When was the first time you felt successful?
I’ve always been hard on myself to be better and work harder, so I’ve always had a hard time recognizing my own progress. A few years ago, I began working at Sweetgreen as an in-house designer. It was incredibly meaningful to me to be self-taught and hired by such a successful company. That was certainly the first time I realized how far I had come.
Did you have any setbacks?
For several years, I was working full-time as a freelance illustrator, primarily making posters and web ads for the food and wine industry. I lived in a house with my boyfriend and two additional roommates. I spent most days up in my room working from about 7 a.m. until I finished — which sometimes was [around] 4 a.m. (Yikes!). I was afraid of saying no to work, including tight deadlines, and I had little interaction with any humans outside of the ones I lived with. I think I really lost my voice and identity at times.
What was the turning point in your career that led to where you are now?
When I started working at Sweetgreen, I told myself I would carve out time to have a life. I was picky about how much additional freelance work I’d take on [while working full-time], and by stepping back, I was able to actually see my worth. Because of that, I put myself in a much healthier headspace. It also made me more open, so that when a unique opportunity appeared, I was ready for the challenge.
One day, the team from Chef’s Table reached out in need of a designer to do graphics for their new food show called Street Food. I was lucky enough to get the job, and it was the greatest project I had worked on at that point in my career. Working on that show combined my greatest passions: food, art, and film. Since then, I’ve been able to start my own business doing more title sequences and graphics for other TV series, which is definitely my current dream job.
What were the most important skills that got you there?
Working at Sweetgreen, specifically under the art direction of Joanna Hsu, I was able to become a more well-rounded designer. It allowed me to see and touch projects at a large scale from conception to print or post[-production]. Having those skills gave me the confidence to move on and do what I do now, which is working as a freelancer again, but in a much healthier and successful way.
What would surprise people about your job? Why?
It might surprise people how much work I put into what I do and how many hours I spend each week creating and thinking about how I can grow as a designer. I’ve also realized how important it is to carve out time for self-care and friendships — being a freelancer can be really lonely.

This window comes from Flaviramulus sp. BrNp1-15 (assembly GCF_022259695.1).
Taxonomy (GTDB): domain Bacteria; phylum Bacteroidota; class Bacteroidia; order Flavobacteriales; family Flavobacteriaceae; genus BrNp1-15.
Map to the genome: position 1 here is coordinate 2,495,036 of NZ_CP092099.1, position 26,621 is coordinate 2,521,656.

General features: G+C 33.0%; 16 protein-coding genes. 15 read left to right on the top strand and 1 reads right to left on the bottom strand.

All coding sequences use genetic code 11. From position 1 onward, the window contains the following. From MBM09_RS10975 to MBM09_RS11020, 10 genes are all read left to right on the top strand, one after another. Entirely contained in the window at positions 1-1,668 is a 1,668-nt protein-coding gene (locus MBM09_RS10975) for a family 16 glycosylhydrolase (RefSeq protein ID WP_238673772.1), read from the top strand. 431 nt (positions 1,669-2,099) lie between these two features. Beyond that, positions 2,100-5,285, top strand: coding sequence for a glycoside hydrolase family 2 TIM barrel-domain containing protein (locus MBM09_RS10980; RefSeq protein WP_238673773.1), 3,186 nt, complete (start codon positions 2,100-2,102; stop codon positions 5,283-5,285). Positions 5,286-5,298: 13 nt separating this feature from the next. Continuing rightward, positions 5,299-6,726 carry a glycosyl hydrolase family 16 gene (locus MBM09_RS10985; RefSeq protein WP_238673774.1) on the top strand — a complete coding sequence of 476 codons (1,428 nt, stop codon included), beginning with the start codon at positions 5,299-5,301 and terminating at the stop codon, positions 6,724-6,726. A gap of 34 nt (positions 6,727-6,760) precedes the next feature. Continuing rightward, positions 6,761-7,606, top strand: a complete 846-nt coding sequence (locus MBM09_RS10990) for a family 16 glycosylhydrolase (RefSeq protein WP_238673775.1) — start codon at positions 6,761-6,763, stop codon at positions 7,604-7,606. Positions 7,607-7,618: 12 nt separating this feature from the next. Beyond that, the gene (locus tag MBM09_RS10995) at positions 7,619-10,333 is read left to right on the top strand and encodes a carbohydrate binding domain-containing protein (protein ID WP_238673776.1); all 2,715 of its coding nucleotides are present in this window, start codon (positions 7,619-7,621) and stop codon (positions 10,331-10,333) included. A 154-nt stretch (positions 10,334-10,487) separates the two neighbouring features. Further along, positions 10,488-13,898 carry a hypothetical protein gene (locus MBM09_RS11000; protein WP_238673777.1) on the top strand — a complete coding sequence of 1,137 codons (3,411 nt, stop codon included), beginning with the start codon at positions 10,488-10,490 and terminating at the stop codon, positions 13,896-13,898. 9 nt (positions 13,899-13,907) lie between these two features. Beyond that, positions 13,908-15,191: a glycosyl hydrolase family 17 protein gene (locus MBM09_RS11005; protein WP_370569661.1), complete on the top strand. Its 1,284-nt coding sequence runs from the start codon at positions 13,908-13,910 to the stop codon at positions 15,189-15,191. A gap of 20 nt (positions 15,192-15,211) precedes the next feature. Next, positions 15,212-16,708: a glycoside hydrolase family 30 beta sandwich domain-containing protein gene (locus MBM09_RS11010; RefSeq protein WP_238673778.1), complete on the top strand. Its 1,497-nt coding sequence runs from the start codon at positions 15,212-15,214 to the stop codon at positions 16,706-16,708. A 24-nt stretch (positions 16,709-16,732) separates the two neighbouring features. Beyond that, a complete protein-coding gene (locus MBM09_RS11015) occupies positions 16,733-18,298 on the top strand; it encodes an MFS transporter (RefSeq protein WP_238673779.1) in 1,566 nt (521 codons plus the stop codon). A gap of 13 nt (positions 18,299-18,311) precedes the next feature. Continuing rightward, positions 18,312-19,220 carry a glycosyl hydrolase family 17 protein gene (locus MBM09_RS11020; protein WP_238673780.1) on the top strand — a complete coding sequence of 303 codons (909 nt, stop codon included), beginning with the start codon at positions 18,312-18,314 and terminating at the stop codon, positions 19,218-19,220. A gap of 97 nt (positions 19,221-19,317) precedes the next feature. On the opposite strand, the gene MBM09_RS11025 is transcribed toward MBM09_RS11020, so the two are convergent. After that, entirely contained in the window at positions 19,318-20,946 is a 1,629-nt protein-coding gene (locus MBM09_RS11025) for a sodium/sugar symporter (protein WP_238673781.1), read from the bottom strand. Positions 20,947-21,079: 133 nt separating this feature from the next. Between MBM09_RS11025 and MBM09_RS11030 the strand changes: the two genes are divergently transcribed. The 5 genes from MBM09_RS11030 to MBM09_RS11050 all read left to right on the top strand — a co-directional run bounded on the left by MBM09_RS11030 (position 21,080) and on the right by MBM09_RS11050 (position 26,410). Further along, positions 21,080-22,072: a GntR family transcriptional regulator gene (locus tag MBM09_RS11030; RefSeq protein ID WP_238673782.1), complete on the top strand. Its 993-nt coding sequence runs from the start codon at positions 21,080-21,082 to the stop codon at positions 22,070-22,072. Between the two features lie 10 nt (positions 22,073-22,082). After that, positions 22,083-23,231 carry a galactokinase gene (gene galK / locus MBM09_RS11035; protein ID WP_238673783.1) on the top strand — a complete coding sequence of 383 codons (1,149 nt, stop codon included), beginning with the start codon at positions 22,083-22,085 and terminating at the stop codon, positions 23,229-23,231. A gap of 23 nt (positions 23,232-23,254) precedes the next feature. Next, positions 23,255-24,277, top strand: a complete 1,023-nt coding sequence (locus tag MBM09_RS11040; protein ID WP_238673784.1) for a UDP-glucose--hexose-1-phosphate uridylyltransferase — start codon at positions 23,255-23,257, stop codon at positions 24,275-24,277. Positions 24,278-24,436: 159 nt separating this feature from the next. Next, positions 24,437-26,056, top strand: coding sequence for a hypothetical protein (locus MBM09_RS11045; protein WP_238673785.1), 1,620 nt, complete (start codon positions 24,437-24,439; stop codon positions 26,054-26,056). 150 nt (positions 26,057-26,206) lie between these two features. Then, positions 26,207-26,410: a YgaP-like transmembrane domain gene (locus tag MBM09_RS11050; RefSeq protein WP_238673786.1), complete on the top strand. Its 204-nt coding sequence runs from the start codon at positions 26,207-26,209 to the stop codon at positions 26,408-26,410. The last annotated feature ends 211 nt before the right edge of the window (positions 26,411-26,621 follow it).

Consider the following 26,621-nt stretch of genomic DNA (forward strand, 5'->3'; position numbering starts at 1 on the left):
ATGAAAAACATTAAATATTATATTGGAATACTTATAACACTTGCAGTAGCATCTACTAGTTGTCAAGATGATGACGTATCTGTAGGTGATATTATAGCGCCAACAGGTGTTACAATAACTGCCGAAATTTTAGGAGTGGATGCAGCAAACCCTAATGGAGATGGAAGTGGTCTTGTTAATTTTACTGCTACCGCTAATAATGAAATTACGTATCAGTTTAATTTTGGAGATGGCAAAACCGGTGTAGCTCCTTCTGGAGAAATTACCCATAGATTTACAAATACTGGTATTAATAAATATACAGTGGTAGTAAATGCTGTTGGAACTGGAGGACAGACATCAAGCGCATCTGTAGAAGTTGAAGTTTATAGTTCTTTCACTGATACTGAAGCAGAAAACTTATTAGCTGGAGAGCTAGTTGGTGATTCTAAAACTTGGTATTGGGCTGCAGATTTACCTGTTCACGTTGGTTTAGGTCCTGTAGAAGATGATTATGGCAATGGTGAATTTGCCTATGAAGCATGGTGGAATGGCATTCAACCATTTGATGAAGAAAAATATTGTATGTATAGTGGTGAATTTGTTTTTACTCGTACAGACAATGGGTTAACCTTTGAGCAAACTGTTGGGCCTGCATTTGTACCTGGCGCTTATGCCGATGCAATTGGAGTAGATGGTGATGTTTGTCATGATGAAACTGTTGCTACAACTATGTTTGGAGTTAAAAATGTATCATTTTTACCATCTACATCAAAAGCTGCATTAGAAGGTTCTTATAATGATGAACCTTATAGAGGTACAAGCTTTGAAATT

How are you making change in your industry?
I think that the more and more people care about design — about how a restaurant logo looks, how food is packaged, or how TV graphics look — the more exciting our industry will become. I know I’m going to continue to find my voice, especially through the unique journey I’ve been on, and use that to try and push the industry forward. I also want to find some mentees and be the mentor I never had for other young aspiring creatives.
What would you have done differently in your career?
I had no idea where I was going to wind up, which was often really scary. I think I put an immense amount of pressure on myself (and still do) to be better. If I could give myself advice, it would be to take more time out of my days to take care of myself. In other words, I’d love to not think I have to work every hour of the day.
What’s the best piece of career advice you were ever given?
When I was first starting out, someone told me to never be satisfied with a first draft. That always stayed with me.
What advice would you give someone who wants your job?
I think we all want someone else’s career path, but it’s important to try and focus on putting your head down and just do the work to get to the next stage. Everyone’s journey is unique.
Morgan Goldberg is a freelance writer based in Los Angeles, California.
Photo of Jessica Rather by Brian McGinn.
Illustrations from the Noun Project: camera by Dhika Hernandita; covered dish by Made by Made; wine by Made by Made; lightbulb by Maxim Kulikov; hand writing by Pongsakorn.